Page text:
End of Year Roundup: Conservation Wins

It was a busy year inspiring conservation of the world’s aquatic treasures! Check out a recap of some of our biggest accomplishments over the past year, in addition to stories of conservation wins around the world. 

Published December 19, 2017

Health of Our Waterways

It was a good year for our local waterways! The water quality of both the Chesapeake Bay and the Inner Harbor improved in the past year. 

The Chesapeake Bay Foundation’s State of the Bay report, which is compiled every two years based on 13 health indicators, showed improvement in nine of the 13 categories. Additionally, rockfish and oyster populations continually show signs of growth in the Bay. 

In our own backyard, the Inner Harbor also showed signs of improvement. There was less sewage found in the harbor, thanks in part to repairs made to broken sewage lines. 

In August, we installed our newest floating wetland prototype, which is designed to promote healthy water and attract native species! This prototype, located on our Waterfront Campus, has already provided a habitat for native plants and wildlife to flourish. 

Ocean and Human Health

In July, the National Aquarium—in partnership with aquariums across the country—launched the In Our Hands campaign to increase awareness of plastic pollution, and commit to reducing single-use plastics within our buildings and communities. We helped announce this commitment at the international Our Ocean conference in Malta in October.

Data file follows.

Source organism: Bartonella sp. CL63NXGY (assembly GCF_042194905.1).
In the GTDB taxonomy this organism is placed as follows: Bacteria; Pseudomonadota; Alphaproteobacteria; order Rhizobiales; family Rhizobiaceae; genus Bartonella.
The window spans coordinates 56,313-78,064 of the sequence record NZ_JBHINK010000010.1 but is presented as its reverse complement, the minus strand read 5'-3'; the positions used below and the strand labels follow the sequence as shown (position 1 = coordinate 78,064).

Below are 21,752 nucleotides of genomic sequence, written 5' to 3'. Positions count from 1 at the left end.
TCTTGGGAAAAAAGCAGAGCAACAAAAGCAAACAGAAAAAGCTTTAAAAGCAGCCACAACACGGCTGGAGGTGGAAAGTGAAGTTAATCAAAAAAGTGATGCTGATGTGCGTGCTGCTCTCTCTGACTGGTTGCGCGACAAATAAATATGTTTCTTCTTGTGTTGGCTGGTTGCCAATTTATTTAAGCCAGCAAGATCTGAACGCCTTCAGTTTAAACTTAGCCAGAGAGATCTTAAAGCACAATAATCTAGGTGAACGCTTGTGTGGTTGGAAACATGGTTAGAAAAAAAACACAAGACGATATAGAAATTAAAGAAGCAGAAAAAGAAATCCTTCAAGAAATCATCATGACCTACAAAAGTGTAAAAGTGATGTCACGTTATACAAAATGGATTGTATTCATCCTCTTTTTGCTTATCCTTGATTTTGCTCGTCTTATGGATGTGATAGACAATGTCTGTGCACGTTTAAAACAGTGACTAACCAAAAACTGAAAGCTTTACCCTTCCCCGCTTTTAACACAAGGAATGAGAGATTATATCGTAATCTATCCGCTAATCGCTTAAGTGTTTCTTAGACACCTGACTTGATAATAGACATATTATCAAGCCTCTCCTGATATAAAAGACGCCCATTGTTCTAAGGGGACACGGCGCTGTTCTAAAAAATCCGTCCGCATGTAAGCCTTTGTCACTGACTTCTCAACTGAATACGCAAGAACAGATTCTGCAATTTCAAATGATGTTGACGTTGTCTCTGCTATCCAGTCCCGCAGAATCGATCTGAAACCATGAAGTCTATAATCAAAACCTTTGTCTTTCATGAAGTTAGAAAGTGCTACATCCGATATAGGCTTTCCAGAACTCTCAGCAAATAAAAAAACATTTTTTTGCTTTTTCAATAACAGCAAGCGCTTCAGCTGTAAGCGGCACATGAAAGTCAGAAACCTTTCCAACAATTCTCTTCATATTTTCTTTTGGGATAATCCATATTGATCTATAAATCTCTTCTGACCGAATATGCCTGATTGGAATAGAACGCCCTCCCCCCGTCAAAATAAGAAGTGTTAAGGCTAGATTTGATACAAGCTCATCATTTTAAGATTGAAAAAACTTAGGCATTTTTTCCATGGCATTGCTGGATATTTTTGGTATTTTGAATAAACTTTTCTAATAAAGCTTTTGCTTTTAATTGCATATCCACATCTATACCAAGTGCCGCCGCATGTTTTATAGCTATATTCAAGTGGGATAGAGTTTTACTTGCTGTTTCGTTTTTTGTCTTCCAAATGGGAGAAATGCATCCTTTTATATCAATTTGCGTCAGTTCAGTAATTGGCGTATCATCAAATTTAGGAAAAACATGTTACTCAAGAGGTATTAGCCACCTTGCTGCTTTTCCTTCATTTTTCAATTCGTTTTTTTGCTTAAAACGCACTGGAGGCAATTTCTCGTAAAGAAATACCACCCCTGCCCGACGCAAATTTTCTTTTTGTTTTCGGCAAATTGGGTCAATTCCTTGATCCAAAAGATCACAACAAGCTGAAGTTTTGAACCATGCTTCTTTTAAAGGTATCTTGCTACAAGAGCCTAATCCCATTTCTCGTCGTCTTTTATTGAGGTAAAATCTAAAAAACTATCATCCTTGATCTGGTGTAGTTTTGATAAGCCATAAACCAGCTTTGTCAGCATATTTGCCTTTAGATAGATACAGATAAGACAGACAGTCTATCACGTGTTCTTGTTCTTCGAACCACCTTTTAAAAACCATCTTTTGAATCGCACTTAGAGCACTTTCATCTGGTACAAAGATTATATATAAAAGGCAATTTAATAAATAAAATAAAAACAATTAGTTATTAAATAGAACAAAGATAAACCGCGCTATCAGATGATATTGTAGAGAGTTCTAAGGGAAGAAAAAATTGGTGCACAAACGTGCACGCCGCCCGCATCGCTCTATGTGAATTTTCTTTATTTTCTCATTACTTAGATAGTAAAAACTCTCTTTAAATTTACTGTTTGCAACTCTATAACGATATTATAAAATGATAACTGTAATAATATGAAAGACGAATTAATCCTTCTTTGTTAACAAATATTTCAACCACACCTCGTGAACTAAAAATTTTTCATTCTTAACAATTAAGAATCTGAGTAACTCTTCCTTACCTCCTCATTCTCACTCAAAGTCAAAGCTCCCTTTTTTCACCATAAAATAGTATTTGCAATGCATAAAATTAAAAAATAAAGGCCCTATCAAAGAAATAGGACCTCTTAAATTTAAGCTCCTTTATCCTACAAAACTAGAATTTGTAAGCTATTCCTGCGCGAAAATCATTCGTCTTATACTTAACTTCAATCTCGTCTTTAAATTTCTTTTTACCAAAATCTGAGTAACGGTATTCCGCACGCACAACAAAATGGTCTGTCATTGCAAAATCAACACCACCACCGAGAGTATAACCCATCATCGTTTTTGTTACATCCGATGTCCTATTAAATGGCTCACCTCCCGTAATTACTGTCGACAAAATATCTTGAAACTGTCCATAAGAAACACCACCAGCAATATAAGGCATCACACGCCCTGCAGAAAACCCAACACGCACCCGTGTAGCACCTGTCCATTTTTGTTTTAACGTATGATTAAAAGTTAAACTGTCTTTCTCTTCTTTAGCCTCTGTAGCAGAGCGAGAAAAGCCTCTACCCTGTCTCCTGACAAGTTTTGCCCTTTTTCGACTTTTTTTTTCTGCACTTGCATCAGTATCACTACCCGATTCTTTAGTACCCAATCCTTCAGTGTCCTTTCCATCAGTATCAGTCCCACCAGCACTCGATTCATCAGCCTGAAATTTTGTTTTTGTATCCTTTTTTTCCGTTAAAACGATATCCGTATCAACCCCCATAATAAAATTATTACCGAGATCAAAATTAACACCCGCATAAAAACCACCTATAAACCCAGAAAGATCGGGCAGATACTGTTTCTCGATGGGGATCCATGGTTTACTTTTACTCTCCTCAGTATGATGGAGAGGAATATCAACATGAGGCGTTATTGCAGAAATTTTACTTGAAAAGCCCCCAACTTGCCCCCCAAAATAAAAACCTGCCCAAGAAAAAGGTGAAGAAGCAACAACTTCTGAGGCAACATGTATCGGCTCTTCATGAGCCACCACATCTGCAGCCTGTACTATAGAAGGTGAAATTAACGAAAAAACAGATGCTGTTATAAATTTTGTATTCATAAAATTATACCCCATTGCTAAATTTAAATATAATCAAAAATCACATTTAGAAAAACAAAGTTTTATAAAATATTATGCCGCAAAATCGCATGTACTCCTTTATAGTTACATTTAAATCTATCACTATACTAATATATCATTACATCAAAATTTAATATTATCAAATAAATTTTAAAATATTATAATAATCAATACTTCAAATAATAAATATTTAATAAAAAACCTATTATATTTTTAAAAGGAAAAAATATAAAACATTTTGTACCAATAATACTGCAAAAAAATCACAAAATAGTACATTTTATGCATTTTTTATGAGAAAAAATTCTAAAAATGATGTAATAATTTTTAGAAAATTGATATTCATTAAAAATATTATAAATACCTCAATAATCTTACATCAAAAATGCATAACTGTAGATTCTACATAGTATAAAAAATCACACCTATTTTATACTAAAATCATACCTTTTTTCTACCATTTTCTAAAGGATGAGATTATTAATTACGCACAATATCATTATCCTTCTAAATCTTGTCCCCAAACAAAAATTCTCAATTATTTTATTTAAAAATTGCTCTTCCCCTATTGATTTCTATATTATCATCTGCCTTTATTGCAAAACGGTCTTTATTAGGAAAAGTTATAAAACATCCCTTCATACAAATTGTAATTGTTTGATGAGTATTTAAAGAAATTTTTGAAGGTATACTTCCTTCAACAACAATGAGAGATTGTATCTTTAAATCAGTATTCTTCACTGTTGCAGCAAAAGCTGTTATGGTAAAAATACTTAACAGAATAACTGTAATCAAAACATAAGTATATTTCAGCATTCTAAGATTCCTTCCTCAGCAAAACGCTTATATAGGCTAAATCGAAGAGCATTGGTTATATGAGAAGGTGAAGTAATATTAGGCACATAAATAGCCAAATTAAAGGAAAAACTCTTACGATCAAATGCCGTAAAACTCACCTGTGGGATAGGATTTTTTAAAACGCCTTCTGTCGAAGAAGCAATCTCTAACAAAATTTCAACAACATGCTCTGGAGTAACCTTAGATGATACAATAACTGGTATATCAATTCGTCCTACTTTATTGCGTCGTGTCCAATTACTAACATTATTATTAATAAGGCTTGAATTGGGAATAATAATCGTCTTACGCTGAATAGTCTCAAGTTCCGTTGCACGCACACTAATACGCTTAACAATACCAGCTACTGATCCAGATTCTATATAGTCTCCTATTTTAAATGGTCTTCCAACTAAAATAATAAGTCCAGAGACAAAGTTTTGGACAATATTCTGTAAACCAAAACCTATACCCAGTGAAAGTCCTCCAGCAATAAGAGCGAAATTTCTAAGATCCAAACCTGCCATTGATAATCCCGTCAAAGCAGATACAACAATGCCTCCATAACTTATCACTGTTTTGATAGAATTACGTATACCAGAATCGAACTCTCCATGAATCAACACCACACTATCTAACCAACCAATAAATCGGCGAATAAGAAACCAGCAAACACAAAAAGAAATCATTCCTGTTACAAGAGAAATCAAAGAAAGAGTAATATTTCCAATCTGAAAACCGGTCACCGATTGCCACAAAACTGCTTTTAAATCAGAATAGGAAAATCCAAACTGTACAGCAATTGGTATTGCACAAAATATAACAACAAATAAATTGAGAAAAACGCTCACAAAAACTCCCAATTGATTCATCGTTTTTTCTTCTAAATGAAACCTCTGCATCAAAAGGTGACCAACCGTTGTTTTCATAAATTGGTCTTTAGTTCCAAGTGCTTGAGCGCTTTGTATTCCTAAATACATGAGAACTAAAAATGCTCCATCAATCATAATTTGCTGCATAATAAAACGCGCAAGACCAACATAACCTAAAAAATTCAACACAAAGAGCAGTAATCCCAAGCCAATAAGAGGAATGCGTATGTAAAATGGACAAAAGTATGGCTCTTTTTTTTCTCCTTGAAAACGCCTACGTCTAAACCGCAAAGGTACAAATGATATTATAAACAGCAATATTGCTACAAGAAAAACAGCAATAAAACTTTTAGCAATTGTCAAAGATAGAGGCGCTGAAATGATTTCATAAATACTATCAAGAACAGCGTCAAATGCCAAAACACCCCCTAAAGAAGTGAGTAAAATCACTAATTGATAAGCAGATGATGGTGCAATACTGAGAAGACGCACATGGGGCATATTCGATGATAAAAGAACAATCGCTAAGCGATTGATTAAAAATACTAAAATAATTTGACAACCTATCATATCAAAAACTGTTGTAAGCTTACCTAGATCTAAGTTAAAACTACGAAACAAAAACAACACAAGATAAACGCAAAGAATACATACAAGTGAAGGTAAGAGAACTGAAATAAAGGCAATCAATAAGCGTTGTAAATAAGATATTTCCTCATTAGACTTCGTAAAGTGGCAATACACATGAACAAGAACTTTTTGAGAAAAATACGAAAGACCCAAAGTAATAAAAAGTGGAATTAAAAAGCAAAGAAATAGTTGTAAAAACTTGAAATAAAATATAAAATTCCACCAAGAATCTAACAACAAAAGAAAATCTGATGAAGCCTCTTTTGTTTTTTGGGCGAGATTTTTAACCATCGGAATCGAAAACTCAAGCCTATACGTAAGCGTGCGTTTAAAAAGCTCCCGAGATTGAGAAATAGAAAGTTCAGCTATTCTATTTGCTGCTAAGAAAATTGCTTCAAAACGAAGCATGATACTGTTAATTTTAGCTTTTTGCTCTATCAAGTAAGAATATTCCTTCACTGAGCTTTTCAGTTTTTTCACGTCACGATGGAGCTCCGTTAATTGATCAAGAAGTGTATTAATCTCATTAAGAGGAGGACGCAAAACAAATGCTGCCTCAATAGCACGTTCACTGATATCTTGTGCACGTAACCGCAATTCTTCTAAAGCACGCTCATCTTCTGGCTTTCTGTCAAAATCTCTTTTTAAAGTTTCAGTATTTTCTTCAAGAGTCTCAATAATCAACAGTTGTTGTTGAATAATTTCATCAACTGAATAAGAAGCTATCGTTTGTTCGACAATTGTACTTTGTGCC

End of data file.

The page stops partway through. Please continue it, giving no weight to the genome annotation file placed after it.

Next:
Advancements were also made in ocean initiatives, such as 3-D mapping the ocean floor! An international group of scientists, oceanographers and researchers are developing data-rich seafloor maps that include temperature, salinity, oxygen and nutrient levels. They hope this data will inform governments and aid in the protection of marine areas. 

In species news, West Indian manatees were removed from endangered species list! The population growth of manatees in recent years has prompted the federal government to remove them from the endangered species list, changing their official status to “threatened.”

community-planting

Education and Urban Conservation

This year, we launched a new program focused on engaging local students in the health of the harbor! Living Laboratory: What Lives in the Harbor brings middle schoolers from Baltimore City schools to help with citizen science projects, learn about the Inner Harbor's environmental health and better understand the Chesapeake Bay watershed, thanks to a grant from the National Oceanic and Atmospheric Administration (NOAA).

The National Aquarium is becoming a recognized resource to decision makers on key issues. In 2017 we held two educational events for the U.S. Senate Oceans Caucus, a bipartisan group that works to find common ground on legislation affecting the ocean, Great Lakes and coasts, and the communities and businesses that rely on them. 

In addition to many educational programs happening on-site, we continue to partner with community leaders, residents and volunteers on community-based environmental stewardship projects, including planting wildlife gardens and cleaning up the shoreline, in neighborhoods around Baltimore and the Chesapeake Bay! 

We look forward to making even more progress in 2018 with the support of our partners, members and communities near and far as we continue to service our conservation mission! 

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